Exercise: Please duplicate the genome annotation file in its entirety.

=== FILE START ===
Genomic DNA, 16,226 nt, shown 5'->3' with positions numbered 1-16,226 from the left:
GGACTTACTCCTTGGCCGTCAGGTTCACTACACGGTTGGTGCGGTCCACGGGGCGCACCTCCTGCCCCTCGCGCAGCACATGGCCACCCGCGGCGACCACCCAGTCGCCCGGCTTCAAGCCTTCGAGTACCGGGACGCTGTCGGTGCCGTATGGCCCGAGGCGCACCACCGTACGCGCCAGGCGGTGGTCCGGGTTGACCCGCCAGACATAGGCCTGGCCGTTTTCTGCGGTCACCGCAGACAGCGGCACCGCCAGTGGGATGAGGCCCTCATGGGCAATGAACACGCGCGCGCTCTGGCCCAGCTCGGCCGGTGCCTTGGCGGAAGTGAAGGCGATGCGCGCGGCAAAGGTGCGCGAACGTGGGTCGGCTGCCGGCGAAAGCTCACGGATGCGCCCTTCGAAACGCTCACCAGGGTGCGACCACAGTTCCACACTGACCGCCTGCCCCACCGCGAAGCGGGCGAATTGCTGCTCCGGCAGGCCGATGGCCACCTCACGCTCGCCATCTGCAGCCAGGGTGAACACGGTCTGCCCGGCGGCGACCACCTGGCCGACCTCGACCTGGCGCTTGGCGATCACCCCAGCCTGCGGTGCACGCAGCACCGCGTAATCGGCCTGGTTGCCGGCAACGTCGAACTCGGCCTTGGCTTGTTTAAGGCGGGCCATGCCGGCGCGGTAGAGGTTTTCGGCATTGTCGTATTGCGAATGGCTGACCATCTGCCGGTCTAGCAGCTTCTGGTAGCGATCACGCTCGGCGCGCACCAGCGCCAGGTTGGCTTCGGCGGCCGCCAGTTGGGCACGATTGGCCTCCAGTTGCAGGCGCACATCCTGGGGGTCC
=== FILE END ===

Genomic DNA, 16,226 nt, shown 5'->3' with positions numbered 1-16,226 from the left:
GGACTTACTCCTTGGCCGTCAGGTTCACTACACGGTTGGTGCGGTCCACGGGGCGCACCTCCTGCCCCTCGCGCAGCACATGGCCACCCGCGGCGACCACCCAGTCGCCCGGCTTCAAGCCTTCGAGTACCGGGACGCTGTCGGTGCCGTATGGCCCGAGGCGCACCACCGTACGCGCCAGGCGGTGGTCCGGGTTGACCCGCCAGACATAGGCCTGGCCGTTTTCTGCGGTCACCGCAGACAGCGGCACCGCCAGTGGGATGAGGCCCTCATGGGCAATGAACACGCGCGCGCTCTGGCCCAGCTCGGCCGGTGCCTTGGCGGAAGTGAAGGCGATGCGCGCGGCAAAGGTGCGCGAACGTGGGTCGGCTGCCGGCGAAAGCTCACGGATGCGCCCTTCGAAACGCTCACCAGGGTGCGACCACAGTTCCACACTGACCGCCTGCCCCACCGCGAAGCGGGCGAATTGCTGCTCCGGCAGGCCGATGGCCACCTCACGCTCGCCATCTGCAGCCAGGGTGAACACGGTCTGCCCGGCGGCGACCACCTGGCCGACCTCGACCTGGCGCTTGGCGATCACCCCAGCCTGCGGTGCACGCAGCACCGCGTAATCGGCCTGGTTGCCGGCAACGTCGAACTCGGCCTTGGCTTGTTTAAGGCGGGCCATGCCGGCGCGGTAGAGGTTTTCGGCATTGTCGTATTGCGAATGGCTGACCATCTGCCGGTCTAGCAGCTTCTGGTAGCGATCACGCTCGGCGCGCACCAGCGCCAGGTTGGCTTCGGCGGCCGCCAGTTGGGCACGATTGGCCTCCAGTTGCAGGCGCACATCCTGGGGGTCC